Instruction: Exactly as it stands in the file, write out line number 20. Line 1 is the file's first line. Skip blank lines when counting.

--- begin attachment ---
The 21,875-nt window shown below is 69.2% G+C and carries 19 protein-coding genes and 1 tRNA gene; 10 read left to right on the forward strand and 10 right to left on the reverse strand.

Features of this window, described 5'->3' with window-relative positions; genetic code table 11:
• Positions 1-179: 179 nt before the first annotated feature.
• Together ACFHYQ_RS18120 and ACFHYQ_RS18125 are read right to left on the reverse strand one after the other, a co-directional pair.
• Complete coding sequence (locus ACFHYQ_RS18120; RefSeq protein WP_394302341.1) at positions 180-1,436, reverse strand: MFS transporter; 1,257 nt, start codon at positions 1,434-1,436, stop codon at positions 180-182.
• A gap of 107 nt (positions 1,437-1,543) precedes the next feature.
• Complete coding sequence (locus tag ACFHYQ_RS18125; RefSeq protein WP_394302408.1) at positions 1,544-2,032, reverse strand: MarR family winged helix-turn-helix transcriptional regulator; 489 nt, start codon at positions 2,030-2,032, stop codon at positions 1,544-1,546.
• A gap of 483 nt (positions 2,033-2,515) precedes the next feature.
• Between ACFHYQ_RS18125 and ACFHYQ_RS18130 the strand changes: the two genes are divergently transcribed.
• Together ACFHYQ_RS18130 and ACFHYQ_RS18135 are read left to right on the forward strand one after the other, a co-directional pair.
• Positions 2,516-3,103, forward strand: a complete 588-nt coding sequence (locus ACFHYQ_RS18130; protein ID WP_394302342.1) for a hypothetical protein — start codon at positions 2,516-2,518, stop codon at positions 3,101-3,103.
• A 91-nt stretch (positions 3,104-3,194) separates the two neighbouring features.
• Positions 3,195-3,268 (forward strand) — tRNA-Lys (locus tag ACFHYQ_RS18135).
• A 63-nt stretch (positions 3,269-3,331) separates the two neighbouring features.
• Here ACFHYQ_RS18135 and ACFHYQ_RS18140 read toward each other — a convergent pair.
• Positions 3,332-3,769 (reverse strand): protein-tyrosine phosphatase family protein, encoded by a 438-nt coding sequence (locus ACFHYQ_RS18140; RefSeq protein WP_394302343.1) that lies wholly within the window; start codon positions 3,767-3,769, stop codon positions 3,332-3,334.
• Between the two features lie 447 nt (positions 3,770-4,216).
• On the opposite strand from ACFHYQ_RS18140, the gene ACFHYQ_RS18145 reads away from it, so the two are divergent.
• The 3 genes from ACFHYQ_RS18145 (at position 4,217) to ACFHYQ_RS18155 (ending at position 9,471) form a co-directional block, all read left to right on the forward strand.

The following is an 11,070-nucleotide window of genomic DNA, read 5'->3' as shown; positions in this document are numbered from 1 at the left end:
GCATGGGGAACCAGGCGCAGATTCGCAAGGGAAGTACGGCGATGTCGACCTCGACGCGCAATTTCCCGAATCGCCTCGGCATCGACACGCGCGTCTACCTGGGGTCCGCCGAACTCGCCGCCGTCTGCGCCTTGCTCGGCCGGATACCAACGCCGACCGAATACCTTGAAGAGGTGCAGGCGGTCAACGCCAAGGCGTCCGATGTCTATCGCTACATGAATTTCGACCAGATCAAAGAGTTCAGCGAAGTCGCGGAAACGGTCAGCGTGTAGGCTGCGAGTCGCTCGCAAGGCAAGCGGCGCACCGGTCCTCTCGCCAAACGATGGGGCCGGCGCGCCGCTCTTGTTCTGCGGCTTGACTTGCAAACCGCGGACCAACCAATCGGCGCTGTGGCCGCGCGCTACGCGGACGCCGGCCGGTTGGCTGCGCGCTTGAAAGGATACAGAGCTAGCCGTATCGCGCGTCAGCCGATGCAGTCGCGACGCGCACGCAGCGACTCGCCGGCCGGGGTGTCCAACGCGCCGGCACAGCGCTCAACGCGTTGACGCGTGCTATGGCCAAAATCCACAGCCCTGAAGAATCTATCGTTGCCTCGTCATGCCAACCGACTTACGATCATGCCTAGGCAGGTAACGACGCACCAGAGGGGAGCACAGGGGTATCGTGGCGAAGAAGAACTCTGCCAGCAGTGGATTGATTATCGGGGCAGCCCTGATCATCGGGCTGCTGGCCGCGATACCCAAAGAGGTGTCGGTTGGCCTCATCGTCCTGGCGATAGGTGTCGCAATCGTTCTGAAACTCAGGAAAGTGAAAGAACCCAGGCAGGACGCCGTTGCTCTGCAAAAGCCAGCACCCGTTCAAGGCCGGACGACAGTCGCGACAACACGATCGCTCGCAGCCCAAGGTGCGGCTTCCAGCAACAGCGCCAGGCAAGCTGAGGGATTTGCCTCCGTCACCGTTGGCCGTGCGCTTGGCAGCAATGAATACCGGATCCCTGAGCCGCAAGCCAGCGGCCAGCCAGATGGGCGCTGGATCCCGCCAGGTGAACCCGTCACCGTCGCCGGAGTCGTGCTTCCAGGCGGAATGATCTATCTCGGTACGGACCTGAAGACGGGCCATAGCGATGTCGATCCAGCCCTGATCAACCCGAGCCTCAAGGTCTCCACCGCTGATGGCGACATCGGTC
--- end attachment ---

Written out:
The following is an 11,070-nucleotide window of genomic DNA, read 5'->3' as shown; positions in this document are numbered from 1 at the left end: